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Photo of the Week.Fall really is coming.

Astronomy news for the week starting Friday, July 25, 2014.

There sure is not much happening: summer doldrums perhaps. We lead off with the new Moon on Saturday, July 26, so our constant companion is not even visible as we open up Skylight's current week. But that has its distinct advantage, as we can then see the stars in all their glory in a dark sky, presuming we can get away from artificial lighting. We do also get to see the Moon wax in its crescent phase during the latter part of our week, as first quarter is not reached until next week, on Sunday, August 3. Your first look at the growing crescent will be in western twilight the evening of Monday the 28th. Be sure to admire the Earthlight, which illuminates the Moon's nighttime side. The only other thing the Moon has going for it is its apogee (farthest from Earth) on Sunday the 27th. The near coincidence with new Moon will weaken tidal amplitudes at the coasts.

Dark skies bring us to the evening's two bright planets, Mars and Saturn, the red planet to the right. Now to the east of Virgo's Spica, nearby Mars is rather quickly shortening the angular separation between it and much more distant Saturn, which in effect is just sitting there in Libra waiting. Mars will pass four degrees north of it on August 26. As Earth pulls away from the red planet, Mars is slowly dimming and is now about the same brightness as Saturn, which is still pretty bright. But to see them, look early, as Mars sets shortly before midnight Daylight Time, Saturn following shortly after midnight. In the morning sky, Venus rises almost exactly at the first break of dawn, about 4 AM, as it ever so slowly slips away.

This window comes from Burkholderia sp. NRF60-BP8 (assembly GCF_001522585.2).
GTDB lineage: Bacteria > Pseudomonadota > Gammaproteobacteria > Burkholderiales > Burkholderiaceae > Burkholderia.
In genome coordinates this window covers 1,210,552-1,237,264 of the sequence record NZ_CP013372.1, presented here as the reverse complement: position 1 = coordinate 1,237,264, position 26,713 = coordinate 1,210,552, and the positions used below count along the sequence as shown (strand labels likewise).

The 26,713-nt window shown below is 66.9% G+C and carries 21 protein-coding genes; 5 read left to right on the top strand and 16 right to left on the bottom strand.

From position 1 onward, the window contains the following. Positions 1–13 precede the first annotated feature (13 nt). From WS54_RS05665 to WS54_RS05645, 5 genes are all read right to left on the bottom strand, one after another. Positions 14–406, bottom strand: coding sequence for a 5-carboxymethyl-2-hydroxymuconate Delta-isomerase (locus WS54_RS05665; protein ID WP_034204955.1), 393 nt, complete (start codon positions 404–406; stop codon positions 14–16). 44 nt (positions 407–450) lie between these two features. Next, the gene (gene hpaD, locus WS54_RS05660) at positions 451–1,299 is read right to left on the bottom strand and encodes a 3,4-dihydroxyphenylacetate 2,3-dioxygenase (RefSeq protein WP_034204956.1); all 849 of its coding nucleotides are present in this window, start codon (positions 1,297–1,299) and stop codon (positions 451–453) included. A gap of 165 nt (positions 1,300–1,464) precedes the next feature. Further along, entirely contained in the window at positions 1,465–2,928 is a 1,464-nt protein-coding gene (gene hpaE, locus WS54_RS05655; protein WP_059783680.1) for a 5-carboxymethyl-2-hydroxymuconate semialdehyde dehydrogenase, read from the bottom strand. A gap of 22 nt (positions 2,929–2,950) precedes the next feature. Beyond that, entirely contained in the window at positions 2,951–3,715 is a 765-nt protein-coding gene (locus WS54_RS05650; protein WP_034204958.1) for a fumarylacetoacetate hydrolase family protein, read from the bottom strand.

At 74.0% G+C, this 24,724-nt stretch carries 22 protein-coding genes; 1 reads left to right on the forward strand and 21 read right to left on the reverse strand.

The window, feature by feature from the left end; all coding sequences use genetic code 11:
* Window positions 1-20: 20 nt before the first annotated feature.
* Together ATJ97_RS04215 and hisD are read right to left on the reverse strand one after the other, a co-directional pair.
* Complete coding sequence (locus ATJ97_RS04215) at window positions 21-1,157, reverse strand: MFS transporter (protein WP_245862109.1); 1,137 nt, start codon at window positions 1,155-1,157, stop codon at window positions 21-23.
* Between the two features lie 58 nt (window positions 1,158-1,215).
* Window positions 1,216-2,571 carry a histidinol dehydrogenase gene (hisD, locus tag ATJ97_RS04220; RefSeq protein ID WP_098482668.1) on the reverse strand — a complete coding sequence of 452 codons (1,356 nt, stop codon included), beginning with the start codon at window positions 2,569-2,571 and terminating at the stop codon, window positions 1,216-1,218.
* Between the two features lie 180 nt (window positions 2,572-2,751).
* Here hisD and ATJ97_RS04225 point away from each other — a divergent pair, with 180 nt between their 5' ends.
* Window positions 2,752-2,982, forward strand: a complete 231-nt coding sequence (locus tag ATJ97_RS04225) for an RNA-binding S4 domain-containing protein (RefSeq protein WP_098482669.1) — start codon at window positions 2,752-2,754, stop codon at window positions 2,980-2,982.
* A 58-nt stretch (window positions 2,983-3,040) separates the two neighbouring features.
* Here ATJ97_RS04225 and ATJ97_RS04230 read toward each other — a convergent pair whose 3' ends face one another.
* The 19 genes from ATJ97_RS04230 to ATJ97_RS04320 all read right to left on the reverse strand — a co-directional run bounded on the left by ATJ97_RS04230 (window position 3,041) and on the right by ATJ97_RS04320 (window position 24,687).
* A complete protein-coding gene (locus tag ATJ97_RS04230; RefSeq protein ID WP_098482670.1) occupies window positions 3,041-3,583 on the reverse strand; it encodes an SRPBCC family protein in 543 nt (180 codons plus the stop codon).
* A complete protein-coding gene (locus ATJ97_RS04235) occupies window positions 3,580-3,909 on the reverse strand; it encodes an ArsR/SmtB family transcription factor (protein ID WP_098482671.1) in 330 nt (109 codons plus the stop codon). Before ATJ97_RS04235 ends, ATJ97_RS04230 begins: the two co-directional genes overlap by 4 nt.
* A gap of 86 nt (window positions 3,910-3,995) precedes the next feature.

With the Moon gone, the starry sky comes alight. Perhaps you might spot some meteors from the Delta Aquarid shower, which peaks roughly midweek.

Then as the Big Dipper falls into the northwest, the Little Dipper goes over the top, above Polaris, while Draco curls between the two. To the south of, and parallel to, the Dipper's handle, find the two-star figure of Canes Venatici, the Hunting Dogs (of Charles II), and farther south the lovely apparition of Coma Berenices, a nearby cluster that makes "Berenice's Hair" (that of an ancient Queen). To the right of Polaris rules dim Cepheus, the King and most westerly of the constellations of the Andromeda myth. The rest of the gang, represented best by W-shaped Cassiopeia, will be along shortly, as will be the coolness of fall.
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